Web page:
“I never even looked at the numbers,” Yancey says. On Thursday morning, she was watching the “Today Show” when she heard someone in Annandale won $1 million. “I just knew it was me” without even checking the numbers. she says. So she put on lipstick, went to Giant, and asked a clerk to run the numbers.
And that’s when she learned she’d won $1 million. Yancey shops at the Giant, at 7137 Columbia Pike, several times a week but is not a regular lottery player. “It’s just something I happened to do on that one day.”
At a news conference at Giant Aug. 12, where Virginia Lottery officials presented her with a giant replica of a $1 million check, Yancey declined to get specific about what she will do with the money other than to say, “I want to be open to ideas of helping other people.” She’s not looking at doing anything really extravagant, at least not yet. “I just want to keep being who I am,” she says.
After funds for state and federal taxes are withheld, Yancey will take home $710,000, says Virginia Lottery spokesperson John Hagerty.
Yancey has been a legal secretary in Washington, D.C., for 36 years and says she doesn’t want to continue the daily 9 to 5 grind but wouldn’t say whether she has quit her job or plans to. A resident of central Annandale, Yancey grew up here, attending the old Annandale Elementary School, Poe Middle School, and Thomas Jefferson High School. She is single and has pets but no children.
She has no immediate plans to move out of the area, noting, “I’m happy here.” She is taking care of her parents, and her 96-year-old father got overly excited when he heard she had won the lottery. Her mother was less able to understand what happened. She also has no immediate plans to travel. A previously planned trip to Virginia Beach will be delayed, as she’s intent on staying out of the limelight.
Yancey was just one number away from winning the jackpot in the multi-state Powerball drawing Aug. 8, but she indicated she’s better off with $1 million than a much bigger sum. The total $448 million Powerball jackpot was split among three winners, including an engineer in Minnesota and two unidentified people in New Jersey.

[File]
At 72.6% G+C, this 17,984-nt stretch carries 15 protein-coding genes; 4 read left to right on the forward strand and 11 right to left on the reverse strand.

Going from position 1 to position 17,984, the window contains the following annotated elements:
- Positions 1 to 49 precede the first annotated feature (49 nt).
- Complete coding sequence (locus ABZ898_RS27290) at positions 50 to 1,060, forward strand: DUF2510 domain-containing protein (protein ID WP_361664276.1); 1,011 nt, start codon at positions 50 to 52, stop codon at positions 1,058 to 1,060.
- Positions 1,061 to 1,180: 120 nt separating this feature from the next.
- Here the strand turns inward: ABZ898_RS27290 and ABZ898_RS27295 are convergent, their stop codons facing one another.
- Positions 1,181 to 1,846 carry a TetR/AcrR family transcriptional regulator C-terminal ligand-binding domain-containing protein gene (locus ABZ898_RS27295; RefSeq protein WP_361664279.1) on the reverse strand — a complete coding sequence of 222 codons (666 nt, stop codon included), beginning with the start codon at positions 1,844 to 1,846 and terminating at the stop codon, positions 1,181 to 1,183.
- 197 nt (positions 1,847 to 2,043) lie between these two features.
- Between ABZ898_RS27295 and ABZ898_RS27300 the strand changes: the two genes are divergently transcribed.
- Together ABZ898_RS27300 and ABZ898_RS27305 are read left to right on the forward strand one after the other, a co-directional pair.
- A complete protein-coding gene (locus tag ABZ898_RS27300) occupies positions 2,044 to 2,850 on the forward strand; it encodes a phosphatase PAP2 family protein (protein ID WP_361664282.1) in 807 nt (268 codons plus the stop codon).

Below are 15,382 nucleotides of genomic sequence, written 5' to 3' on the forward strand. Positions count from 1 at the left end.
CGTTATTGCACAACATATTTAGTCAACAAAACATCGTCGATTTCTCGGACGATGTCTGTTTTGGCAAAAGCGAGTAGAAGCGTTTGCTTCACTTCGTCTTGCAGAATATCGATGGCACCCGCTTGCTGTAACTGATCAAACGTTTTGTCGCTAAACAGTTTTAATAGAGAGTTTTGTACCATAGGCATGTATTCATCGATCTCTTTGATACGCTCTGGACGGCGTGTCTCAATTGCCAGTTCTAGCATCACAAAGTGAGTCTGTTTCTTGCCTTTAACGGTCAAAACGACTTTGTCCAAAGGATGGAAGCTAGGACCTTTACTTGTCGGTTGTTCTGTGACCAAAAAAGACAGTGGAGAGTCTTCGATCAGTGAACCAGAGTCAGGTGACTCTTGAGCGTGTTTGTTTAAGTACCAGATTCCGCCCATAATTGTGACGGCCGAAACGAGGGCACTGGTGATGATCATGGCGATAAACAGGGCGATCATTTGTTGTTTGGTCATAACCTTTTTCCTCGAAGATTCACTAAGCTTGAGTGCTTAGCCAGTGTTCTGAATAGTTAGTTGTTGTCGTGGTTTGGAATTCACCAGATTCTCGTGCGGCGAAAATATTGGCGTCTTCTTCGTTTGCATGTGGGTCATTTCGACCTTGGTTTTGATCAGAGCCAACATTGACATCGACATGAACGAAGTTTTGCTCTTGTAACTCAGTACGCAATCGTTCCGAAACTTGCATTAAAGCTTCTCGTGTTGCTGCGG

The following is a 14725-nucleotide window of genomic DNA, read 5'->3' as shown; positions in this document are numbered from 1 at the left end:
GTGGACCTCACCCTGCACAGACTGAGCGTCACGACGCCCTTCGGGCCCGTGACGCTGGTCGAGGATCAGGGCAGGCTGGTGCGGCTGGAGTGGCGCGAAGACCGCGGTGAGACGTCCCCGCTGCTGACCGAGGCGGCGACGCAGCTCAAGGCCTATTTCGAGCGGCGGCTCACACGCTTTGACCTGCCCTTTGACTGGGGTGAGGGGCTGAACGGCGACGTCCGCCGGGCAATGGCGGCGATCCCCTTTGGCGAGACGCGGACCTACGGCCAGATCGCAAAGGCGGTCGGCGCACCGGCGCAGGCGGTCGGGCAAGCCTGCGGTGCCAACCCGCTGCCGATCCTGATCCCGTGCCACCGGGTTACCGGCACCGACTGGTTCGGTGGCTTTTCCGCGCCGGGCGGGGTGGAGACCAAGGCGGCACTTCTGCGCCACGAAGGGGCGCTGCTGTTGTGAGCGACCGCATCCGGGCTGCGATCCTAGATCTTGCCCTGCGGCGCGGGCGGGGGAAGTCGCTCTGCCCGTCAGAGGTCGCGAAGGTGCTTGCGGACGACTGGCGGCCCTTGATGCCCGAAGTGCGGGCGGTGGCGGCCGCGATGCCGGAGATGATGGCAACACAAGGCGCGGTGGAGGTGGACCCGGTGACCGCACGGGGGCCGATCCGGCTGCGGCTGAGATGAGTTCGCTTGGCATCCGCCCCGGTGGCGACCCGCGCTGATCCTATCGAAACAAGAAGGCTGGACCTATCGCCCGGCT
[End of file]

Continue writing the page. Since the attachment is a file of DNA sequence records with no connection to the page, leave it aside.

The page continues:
“When you don’t have enough money, you don’t sleep well at night; when you have a lot of money, you don’t sleep that well either,” she says. Yancey says she has already talked with a financial adviser, acknowledging, “all of this is really new to me.”
She seemed uncomfortable with all the media attention and probably would have preferred to remain anonymous. Virginia requires the name, home town, and store where the winning ticket was purchased to be publicly revealed for every winning ticket of $600 or more, says Hagerty. “That’s to prove that real people really do win the lottery.”
Hagerty says someone wins a really large amount about once a month. So far this year, Virginia has had eight $1 million winners, two $2 million winners, and one person who won $217 million.
Virginia Lottery officials also presented a $10,000 check to the Annandale Giant as a bonus for selling the winning ticket. Tom Mowery, the manager of the store, says those funds will be contributed to the community.